By Judy King and other concerned members of Hill County Family Support Coalition
Many of you may be aware of the funding crisis currently facing Montana's state budget. This crisis has resulted in the need to cut general spending. One area that is being cut is the state match fund for the Child Care and Development Block Grant. This fund provides essential match to draw down federal dollars for early childhood programs in Montana. This is an important week for all of us to contact our local representatives and senators before they head to Helena for the special session on Monday.
Cuts to child-care assistance for the low-income working families is one major issue that needs to be addressed. Low-income working parents need help paying for child care they can't work without it. One year of full-time regulated child care costs more than a year's tuition and fees at a Montana university. In fiscal year 2001, more than 12,500 children from 7,400 low-income working families received help paying for child care statewide. Locally, approximately 140 families per month utilize child-care subsidies to help defray the cost of their child care so they can work. Recent reports indicate that a two-parent working family from Hill County with an infant and preschooler in child care will have an average child-care cost of $734 a month.
Child-care funding was cut by 10 percent in the state's June budget reductions. The total loss (state and federal) to the childcare program was $1.2 million. As a result, child-care services have been frozen and the child-care subsidy program has reached capacity. As a result, the Early Childhood Services Bureau has implemented a childcare waiting list beginning Aug. 1. The waiting list will apply to the following families: low-income working families who do not receive public assistance, and teen parents attending high school or GED classes. Priority for receiving child-care subsidies will go to families with the lowest income, with respect to family size and federal poverty guidelines. If families are at the same relative income level, the application date will serve as a tiebreaker.
Families receiving public assistance benefits and families who have a child with special needs will not be subject to the child-care waiting list. Based on applications received for assistance in past years, that could potentially cause approximately 80 families to be placed on the waiting list during August and September in Hill, Liberty and Blaine counties. If these families are placed on a waiting list for child-care subsidy, some will be forced to quit their jobs; some may leave children unattended or alone. Is that what we want for children?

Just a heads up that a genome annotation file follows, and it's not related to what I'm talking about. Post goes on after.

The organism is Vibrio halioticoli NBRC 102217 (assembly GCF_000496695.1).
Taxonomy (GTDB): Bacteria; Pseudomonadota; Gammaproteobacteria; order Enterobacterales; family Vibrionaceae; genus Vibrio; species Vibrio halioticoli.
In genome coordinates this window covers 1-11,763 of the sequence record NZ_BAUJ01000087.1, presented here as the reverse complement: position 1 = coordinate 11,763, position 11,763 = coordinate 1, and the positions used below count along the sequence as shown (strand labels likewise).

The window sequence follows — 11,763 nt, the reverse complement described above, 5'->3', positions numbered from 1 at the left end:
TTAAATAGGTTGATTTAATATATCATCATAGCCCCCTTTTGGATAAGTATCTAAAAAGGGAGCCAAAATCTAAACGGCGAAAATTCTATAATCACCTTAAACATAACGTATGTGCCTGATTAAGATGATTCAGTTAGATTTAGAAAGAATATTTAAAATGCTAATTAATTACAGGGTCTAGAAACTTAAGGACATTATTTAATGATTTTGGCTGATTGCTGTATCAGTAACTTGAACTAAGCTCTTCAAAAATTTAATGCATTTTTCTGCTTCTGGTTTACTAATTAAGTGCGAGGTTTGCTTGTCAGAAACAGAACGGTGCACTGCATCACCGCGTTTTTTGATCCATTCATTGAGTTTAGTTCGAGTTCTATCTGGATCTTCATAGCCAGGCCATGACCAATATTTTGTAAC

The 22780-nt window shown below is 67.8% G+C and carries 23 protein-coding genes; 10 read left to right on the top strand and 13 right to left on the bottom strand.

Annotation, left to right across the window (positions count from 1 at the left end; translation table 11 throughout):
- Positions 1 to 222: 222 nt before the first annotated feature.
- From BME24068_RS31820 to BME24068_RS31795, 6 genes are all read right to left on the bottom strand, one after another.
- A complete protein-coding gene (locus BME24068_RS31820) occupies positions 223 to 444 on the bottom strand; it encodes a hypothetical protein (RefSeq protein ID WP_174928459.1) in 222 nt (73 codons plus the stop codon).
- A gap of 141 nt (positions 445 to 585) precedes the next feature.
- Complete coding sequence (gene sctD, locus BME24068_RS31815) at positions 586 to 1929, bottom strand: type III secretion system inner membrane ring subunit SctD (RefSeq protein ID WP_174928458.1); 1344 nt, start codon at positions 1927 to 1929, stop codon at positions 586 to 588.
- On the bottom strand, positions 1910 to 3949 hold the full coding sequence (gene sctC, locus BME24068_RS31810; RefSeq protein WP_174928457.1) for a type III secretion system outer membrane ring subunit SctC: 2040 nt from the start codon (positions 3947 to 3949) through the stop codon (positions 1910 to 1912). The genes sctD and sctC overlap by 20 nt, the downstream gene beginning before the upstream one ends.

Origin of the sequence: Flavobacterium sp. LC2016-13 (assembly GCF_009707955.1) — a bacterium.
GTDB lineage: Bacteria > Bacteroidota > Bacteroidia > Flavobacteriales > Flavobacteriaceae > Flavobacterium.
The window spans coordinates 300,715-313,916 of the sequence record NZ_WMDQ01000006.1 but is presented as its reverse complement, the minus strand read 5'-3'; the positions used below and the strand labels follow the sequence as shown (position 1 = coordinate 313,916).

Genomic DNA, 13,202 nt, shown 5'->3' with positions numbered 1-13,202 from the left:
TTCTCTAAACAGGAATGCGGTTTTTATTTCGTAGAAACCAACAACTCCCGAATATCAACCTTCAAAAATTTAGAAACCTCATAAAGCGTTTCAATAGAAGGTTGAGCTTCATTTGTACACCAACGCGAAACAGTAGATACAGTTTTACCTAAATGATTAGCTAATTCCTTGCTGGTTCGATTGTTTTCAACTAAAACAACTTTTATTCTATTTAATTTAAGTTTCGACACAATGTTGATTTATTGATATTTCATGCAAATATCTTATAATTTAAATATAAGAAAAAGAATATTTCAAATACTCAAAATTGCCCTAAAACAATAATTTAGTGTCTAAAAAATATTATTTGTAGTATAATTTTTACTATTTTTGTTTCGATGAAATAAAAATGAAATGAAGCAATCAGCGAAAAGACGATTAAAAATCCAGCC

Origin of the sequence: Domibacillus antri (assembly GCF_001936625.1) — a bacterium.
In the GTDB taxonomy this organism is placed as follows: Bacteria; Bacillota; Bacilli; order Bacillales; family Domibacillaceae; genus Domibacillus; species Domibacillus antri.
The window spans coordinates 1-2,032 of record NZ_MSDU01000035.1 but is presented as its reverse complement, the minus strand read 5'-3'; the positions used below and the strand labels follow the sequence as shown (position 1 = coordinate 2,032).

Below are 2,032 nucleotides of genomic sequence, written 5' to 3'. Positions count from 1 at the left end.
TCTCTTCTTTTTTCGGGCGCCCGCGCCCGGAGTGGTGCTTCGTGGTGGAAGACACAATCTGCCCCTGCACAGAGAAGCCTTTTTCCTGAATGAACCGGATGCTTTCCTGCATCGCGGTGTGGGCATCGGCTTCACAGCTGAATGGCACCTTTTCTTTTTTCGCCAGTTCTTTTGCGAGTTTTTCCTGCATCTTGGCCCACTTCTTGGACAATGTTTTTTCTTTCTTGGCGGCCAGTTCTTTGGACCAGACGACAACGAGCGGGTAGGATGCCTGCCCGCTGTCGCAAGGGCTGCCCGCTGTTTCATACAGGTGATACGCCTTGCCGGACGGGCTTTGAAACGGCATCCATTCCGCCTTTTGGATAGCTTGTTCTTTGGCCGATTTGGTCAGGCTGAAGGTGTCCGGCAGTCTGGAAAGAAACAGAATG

The Tropila Amendment to House Bill 2 proposes to restore the lost funding to the state's child-care budget. It does this by using part of a $2.2 million federal award received by the state Department of Public Health and Human Services for successful placement of public assistance participants into jobs. It makes sense to use a portion of this award to support child care, because many low-income workers can't work without child-care assistance. We urge you to show your support of the Tropila Amendment to HB2.
In addition, these cuts to the Child Care and Development Block Grant program services have been implemented:
For the lowest-income families that qualify for a subsidy, copayments will increase from $5 to $10 a month. This will require an administrative rule change, and will likely be effective by Nov. 1.
Child-care providers that serve children in the subsidy program will see the rate frozen. The state is required by federal regulation to conduct a child-care provider market rate survey this summer and have historically increased rates following this market rate survey, usually to become effective in October. However, a child- care provider rate increase will not happen.
The contract base for all child care resource and referral programs in our area, this is HRDC's Child Care Link Program will be cut by 3 percent, effective Oct. 1.
These and other cuts affect all consumers of child care. Child-care providers and places of business that employ workers with young children will be impacted. Children will be negatively affected. As a community we need to take action.
You can contact local representatives and senators by phone or e-mail. Check the legislative Web site for their contact information: www.leg.state.mt.us.